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Screen gain cannot disobey the laws of physics,...right?

post #1 of 10
Thread Starter 
Screen gain cannot disobey the laws of physics,...right?

I am interested in rear projection home theater only, but I believe the rules of screen gain apply to all screens. A screen cannot produce light, only reflect it or pass it through, as in rear projection screens. Vutec claims to have a rear projection screen called the Fusion HD, that claims a wide viewing angle plus a screen gain of 2, which is very high. In order to get gain, you must restrict the viewing angle to concentrate the light in a more narrow field of view. The Vutec tech guy I spoke to also claimed that their new front projection screens that had a gain of 6 had very wide angle viewing capabilities.

What is going on here? Is this the Twilight Zone? Is there something I am missing or not understanding about the phenomena of screen gain?
post #2 of 10
There are different ways to measure gain. Gain is measured against a white reference close to the consistency of chalk. So if something is 'whiter' or more reflective than chalk it will be a higher gain and still maintain a good viewing angle. Add a coating and you will get an even higher gain. Whenever you add a coating to reflect more light back to a given area you will reduce the viewing area.

There is no denying physics but there is more than one way to skin a cat, and it can also depend on what is used as a reference. Use a flat black screen as a reference and a basic white screen will have lots of gain. Just to be clear Vutec doesn't do this but I mention it for demonstration only.
post #3 of 10
Thread Starter 
DNP produces a Zenith screen that they claim has a gain of 2.2, but they also publish charts that show they get that gain by limiting vertical dispersion tremendously. Stewart no longer produces any screen with a gain higher than 1.5 because going higher results in a narrow viewing angle.

So how can Vutec get gains of 2 to 6 without narrowing the viewing angle, but other companies cannot? Vutec publishes no viewing angle charts or detailed information. Is this a result of obfuscation and marketing technique at the expense of honesty?
post #4 of 10
Quote:
Originally Posted by inky blacks View Post

DNP produces a Zenith screen that they claim has a gain of 2.2, but they also publish charts that show they get that gain by limiting vertical dispersion tremendously. Stewart no longer produces any screen with a gain higher than 1.5 because going higher results in a narrow viewing angle.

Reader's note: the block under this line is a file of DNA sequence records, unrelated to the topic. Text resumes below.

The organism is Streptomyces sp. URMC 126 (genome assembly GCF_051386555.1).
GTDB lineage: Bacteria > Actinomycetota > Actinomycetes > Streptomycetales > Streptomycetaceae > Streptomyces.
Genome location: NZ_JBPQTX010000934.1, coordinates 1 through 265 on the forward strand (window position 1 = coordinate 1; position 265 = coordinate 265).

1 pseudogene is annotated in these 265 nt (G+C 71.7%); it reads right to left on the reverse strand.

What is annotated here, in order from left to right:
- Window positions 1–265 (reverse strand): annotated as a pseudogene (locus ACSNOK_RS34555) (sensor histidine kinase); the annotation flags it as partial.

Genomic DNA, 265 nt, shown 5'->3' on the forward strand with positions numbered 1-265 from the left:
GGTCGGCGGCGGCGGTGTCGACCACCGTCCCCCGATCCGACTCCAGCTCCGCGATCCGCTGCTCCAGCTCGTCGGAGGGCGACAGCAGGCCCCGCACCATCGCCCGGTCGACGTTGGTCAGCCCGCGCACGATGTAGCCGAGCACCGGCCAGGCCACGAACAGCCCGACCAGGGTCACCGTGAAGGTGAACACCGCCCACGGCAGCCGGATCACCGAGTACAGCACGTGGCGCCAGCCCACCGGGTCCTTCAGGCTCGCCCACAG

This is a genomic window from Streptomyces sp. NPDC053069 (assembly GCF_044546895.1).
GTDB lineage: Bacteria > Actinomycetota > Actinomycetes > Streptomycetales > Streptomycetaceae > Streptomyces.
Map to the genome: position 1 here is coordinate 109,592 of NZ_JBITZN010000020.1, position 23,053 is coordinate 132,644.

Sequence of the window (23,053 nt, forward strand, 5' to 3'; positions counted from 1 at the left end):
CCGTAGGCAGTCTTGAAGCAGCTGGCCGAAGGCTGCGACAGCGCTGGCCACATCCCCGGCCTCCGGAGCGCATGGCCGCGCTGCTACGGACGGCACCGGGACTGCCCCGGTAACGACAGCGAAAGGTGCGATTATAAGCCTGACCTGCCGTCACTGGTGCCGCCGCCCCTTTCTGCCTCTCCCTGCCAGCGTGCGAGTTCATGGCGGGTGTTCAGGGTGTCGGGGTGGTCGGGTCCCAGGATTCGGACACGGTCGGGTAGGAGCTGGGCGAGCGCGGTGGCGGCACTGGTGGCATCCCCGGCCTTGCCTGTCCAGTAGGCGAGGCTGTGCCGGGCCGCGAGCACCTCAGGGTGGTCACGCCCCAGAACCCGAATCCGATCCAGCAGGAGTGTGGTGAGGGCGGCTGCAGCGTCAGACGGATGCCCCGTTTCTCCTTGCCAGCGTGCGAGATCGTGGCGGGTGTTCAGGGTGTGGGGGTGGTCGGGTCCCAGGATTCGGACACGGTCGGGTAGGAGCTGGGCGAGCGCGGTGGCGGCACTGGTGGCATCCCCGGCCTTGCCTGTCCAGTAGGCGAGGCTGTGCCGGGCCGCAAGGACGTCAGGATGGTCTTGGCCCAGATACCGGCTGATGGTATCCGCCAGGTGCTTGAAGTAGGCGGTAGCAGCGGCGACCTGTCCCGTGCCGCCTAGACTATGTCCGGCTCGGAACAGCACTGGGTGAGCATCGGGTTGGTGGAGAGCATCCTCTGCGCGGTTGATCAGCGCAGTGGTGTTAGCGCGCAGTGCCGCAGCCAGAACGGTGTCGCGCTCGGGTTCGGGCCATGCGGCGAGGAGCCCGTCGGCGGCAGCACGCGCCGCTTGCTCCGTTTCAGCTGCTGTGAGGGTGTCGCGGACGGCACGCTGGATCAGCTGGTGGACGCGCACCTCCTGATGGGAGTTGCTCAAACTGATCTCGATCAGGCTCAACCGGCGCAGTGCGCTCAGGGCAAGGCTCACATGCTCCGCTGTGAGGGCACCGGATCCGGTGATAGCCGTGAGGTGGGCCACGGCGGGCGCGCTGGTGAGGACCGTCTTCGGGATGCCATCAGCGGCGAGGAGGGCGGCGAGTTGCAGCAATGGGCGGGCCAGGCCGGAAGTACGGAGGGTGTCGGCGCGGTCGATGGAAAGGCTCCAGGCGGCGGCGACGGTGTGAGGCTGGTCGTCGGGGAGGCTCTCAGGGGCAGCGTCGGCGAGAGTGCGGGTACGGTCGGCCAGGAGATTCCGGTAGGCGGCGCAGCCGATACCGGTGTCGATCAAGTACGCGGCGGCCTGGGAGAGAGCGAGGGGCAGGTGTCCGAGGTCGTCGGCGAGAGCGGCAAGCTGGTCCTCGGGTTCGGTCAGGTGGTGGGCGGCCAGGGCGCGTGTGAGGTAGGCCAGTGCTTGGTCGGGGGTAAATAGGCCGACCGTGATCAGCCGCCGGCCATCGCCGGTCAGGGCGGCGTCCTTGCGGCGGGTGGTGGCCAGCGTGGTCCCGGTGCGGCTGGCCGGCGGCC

So how can Vutec get gains of 2 to 6 without narrowing the viewing angle, but other companies cannot? Vutec publishes no viewing angle charts or detailed information. Is this a result of obfuscation and marketing technique at the expense of honesty?

Stewart Reflections 170 http://www.stewartfilmscreen.com/res...ve_170_3D.html
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post #5 of 10
What is the gain at 30, 45 and 60 degrees? It may have a gain of .7 at 60 degrees and they could still say it has a wide viewing angle.
post #6 of 10
Stewart also has the 5D and Snomatte 200 which are more than 1.5 gain. The Vutec does have a narrower viewing angle, much beyond 30 degrees it is less than 1.0 gain. Tryg shows some pictures in his review.
http://www.avsforum.com/avs-vb/showthread.php?t=228371

Some gain screens do sacrifice a vertical viewing area for a larger horizontal viewing area or vice versa.
post #7 of 10
Thread Starter 
I should have clarified my statement. Stewart no long makes any rear projection screens with a gain higher than 1.5.
post #8 of 10
Sorry, forgot you were looking at rear projection screens. I haven't used the Fusion HD, mostly Stewart and sometimes Da-lite for rear projection. You are correct about not being able to deny physics. Just like they say their Silverstar is 6.0 gain and has a wide viewing angle. It does have a wide viewing angle it is just not full gain off angle, as the angle increases the gain decreases. I'm guessing the Fusion HD is similar.
post #9 of 10
Thread Starter 
What good is a wide viewing angle if the screen is too dark to enjoy watching?
post #10 of 10
I agree, if you need a wider viewing angle for a large screen you are better fighting it with more lumens. What are you trying to do with your HT? Screen size? Projector? How wide of a viewing area do you need?

You might not need as much gain as you think if you can control the light and conditions behind the screen, and use the right right screen material.
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